Friday, July 27, 2012

Masterclass on Movement, Acting and Singing - Yoga Poses and Enhancing Performance of a Song

I recently ran 2 Masterclass/Workshops on Pilates, Yoga, and Acting and their Effects on Singing.  What an amazing time!  All of the students had fun exploring how freeing up space in your body can affect the singing voice.  They also had a chance to work with an acting coach on individual songs that they are singing both as a monologue and in song.  It was great for all to see how truly connecting to the character of the song can change how it is sung.  We also explored how establishing purpose to our movements we can free our sound even further. 

Why Pilates?  Pilates focuses on good posture, freeing the head and neck, free flowing breath and core strength which are all essential to singing well.
Why Yoga? Yoga also focuses on free flowing breath, good posture and core strength.  It also adds the concept of relaxation and focus of the mind.  The mind and body communicate to create an empowered state of strength and focus/stress relief.  This is an excellent way to combat performance anxiety. 

The combination of the two helps you become connected with body and mind so you react faster and work better as a unit to create.  free, relaxed and beautiful singing.

The Yoga portion of the Masterclass consisted of a few vocal warm-ups followed by a series of simple Yoga and Pilates poses and stretches designed specifically for the singer.  At the conclusion of the section, we repeated the vocal warm-ups to see if they had any effect on our singing.

- “The yoga poses really had an impact on my singing.  All of the sudden my body and my voice were open and it was easy to sing.”  Current Student

The Yoga and Pilates poses which we did in the Masterclass can be found in my Yoga Sequence for Singers or Shortened Yoga Sequence for Singers  Most poses are pictured in the sequence, but some are described in the contents.  I suggest adding at least 4 poses to your warm-up for singing.   Make sure that you take at least 3 complete breaths in each pose, inhaling through the mouth and nose and exhaling through the mouth.  Repeat each exercise at least once.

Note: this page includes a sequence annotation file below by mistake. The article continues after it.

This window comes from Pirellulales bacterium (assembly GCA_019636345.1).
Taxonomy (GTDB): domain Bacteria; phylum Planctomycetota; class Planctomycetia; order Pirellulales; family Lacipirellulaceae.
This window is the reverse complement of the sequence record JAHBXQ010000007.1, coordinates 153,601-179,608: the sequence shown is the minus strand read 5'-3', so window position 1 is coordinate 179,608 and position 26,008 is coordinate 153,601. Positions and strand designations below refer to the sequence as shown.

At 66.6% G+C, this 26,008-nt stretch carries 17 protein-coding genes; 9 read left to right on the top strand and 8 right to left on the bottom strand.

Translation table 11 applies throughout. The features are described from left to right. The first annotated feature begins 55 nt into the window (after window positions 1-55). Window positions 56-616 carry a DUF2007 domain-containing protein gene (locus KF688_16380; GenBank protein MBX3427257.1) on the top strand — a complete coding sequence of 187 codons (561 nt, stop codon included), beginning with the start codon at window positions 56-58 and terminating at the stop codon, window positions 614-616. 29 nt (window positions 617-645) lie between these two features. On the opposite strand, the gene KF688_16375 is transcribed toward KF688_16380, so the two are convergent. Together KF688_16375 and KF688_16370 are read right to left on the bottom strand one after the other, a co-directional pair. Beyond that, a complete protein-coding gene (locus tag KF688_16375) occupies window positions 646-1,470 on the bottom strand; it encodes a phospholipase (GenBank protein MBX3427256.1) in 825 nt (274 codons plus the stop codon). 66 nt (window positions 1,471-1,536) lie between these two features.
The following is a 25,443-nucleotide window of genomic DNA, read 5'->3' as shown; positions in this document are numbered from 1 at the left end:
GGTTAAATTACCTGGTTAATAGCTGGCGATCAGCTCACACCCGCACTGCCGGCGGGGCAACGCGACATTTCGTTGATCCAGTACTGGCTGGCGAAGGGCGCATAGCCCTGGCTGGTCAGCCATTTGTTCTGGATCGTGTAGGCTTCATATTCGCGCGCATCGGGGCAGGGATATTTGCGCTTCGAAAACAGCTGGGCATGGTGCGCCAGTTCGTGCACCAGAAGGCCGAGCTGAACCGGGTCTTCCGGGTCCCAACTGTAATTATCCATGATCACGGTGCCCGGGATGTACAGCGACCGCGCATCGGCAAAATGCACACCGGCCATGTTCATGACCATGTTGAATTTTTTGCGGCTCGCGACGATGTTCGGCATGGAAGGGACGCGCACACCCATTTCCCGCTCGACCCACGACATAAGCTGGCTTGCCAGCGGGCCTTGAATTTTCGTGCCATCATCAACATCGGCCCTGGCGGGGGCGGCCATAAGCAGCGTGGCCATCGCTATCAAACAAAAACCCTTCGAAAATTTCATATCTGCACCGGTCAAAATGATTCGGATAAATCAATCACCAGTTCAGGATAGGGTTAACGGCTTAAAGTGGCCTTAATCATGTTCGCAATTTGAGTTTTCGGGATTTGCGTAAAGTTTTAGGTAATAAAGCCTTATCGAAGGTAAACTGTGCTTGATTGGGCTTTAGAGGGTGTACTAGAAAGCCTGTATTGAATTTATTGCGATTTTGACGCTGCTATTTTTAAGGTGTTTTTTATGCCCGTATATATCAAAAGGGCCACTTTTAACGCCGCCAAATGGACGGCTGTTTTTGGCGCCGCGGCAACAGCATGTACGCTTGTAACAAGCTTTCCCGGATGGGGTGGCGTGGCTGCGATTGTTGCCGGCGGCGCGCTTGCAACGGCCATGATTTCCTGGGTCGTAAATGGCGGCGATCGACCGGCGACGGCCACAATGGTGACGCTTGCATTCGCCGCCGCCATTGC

Acting and Singing

The second part of the Masterclass included acting games and work on expression in a song each student is learning.  What a difference connecting to the character and emotion of the piece can have when you sing!  Compound that with allowing yourself to move and elongate your motions just how we stretch the length of our breath support for a phrase and wow did the singing change.
Many students said they enjoyed singing in front of others, hearing others sing and watching the transformation of the singing before them, or actually getting outside of yourself to interpret the character and song and think about how you were physically expressing yourself or not (happy but not smiling or scared, but not reflecting it on the face or body). 

“Acting out the song makes you try something new and look at things from a different perspective.” Current Student

A great time was had by all!  Go to see some samples of the Masterclass at  I am so proud of all of my participating students and look forward to a great Summer Recital!

Monday, July 16, 2012

Repertoire for Child Singers- The Dilemma of What They Want to Sing and What They Should Sing: Finding the Common Barrier Reef.

Repertoire for Child Singers- The Dilemma of What They Want to Sing and What They Should Sing: Finding the Common Barrier Reef.

Most voice teachers encounter this dilemma weekly.  How do we get the young student to understand what they should and shouldn’t be singing?  Yes, there is the eye roll from the pre-teen and teenager.  It is not merely a matter of style or musical genre but more what is appropriate for the age and what are BELIEVABLE lyrics to be coming out of their mouths.  (There can be a whole other chapter on what is appropriate vocally, good for their voice, teach good technique, etc.) .  The fact of the matter is, there is a great deal of repertoire out there for our young singers to sing that they can connect to and learn how to communicate in all realms of literature.

What do you do when the 11 year old student wants to sing Adele?  Ask what it is they like about the songs.  Ok, nice voice, being in “in” crowd, good beat.  Are these songs right for them?  Yes, the eye roll again.  Read some of the lyrics of the songs- are they believable if they are coming from a young girl?  Can a young student relate to those words?  Who in any audience (besides close friends) will believe them if they sang these grown up songs?   Who is going to believe a 12 year old singing about the loss of a love that is crushing them to their core?  (, R. Edwin, Journal of Singing, April 2012)

It is so important in our song selection that the believability and connection to the character are sound and secure.  This is what carries the successful delivery of a song.  We must find pieces that the young student can relate to and then can learn how to communicate.  This authenticates their performance and enables them to truly communicate with the audience in song.